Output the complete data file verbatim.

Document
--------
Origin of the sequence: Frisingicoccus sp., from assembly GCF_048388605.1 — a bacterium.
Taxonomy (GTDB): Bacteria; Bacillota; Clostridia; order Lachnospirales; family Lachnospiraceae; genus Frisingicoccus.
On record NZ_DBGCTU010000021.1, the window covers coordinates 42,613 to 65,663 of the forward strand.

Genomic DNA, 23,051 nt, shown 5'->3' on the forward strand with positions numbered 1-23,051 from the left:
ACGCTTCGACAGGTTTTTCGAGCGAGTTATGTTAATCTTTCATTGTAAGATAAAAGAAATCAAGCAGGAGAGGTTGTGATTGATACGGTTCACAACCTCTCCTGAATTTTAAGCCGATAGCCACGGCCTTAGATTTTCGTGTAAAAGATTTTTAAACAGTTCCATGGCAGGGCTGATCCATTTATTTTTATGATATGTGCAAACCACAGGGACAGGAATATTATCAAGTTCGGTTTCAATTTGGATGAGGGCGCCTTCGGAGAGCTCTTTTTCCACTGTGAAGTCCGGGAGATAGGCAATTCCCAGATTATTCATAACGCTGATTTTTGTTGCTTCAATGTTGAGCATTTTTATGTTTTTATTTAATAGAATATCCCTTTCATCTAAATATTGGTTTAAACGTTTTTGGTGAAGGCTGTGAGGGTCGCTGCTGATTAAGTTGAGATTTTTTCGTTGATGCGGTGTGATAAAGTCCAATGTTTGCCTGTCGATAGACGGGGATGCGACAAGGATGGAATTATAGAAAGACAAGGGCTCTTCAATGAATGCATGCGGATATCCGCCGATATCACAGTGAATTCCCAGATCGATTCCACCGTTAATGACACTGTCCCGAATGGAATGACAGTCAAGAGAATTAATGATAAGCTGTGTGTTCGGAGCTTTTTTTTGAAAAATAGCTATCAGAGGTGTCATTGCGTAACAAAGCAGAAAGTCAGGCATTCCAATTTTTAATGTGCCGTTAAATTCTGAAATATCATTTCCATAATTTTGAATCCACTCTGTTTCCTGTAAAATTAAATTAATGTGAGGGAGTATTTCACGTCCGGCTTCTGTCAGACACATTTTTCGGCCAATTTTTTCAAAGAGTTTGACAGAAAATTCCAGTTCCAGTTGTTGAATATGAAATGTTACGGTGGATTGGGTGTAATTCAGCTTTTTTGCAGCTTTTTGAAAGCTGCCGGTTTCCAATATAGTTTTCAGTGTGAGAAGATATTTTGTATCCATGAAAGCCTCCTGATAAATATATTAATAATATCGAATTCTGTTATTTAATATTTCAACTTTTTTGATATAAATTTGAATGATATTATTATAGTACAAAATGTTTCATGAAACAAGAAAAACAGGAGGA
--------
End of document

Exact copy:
Origin of the sequence: Frisingicoccus sp., from assembly GCF_048388605.1 — a bacterium.
Taxonomy (GTDB): Bacteria; Bacillota; Clostridia; order Lachnospirales; family Lachnospiraceae; genus Frisingicoccus.
On record NZ_DBGCTU010000021.1, the window covers coordinates 42,613 to 65,663 of the forward strand.

Genomic DNA, 23,051 nt, shown 5'->3' on the forward strand with positions numbered 1-23,051 from the left:
ACGCTTCGACAGGTTTTTCGAGCGAGTTATGTTAATCTTTCATTGTAAGATAAAAGAAATCAAGCAGGAGAGGTTGTGATTGATACGGTTCACAACCTCTCCTGAATTTTAAGCCGATAGCCACGGCCTTAGATTTTCGTGTAAAAGATTTTTAAACAGTTCCATGGCAGGGCTGATCCATTTATTTTTATGATATGTGCAAACCACAGGGACAGGAATATTATCAAGTTCGGTTTCAATTTGGATGAGGGCGCCTTCGGAGAGCTCTTTTTCCACTGTGAAGTCCGGGAGATAGGCAATTCCCAGATTATTCATAACGCTGATTTTTGTTGCTTCAATGTTGAGCATTTTTATGTTTTTATTTAATAGAATATCCCTTTCATCTAAATATTGGTTTAAACGTTTTTGGTGAAGGCTGTGAGGGTCGCTGCTGATTAAGTTGAGATTTTTTCGTTGATGCGGTGTGATAAAGTCCAATGTTTGCCTGTCGATAGACGGGGATGCGACAAGGATGGAATTATAGAAAGACAAGGGCTCTTCAATGAATGCATGCGGATATCCGCCGATATCACAGTGAATTCCCAGATCGATTCCACCGTTAATGACACTGTCCCGAATGGAATGACAGTCAAGAGAATTAATGATAAGCTGTGTGTTCGGAGCTTTTTTTTGAAAAATAGCTATCAGAGGTGTCATTGCGTAACAAAGCAGAAAGTCAGGCATTCCAATTTTTAATGTGCCGTTAAATTCTGAAATATCATTTCCATAATTTTGAATCCACTCTGTTTCCTGTAAAATTAAATTAATGTGAGGGAGTATTTCACGTCCGGCTTCTGTCAGACACATTTTTCGGCCAATTTTTTCAAAGAGTTTGACAGAAAATTCCAGTTCCAGTTGTTGAATATGAAATGTTACGGTGGATTGGGTGTAATTCAGCTTTTTTGCAGCTTTTTGAAAGCTGCCGGTTTCCAATATAGTTTTCAGTGTGAGAAGATATTTTGTATCCATGAAAGCCTCCTGATAAATATATTAATAATATCGAATTCTGTTATTTAATATTTCAACTTTTTTGATATAAATTTGAATGATATTATTATAGTACAAAATGTTTCATGAAACAAGAAAAACAGGAGGA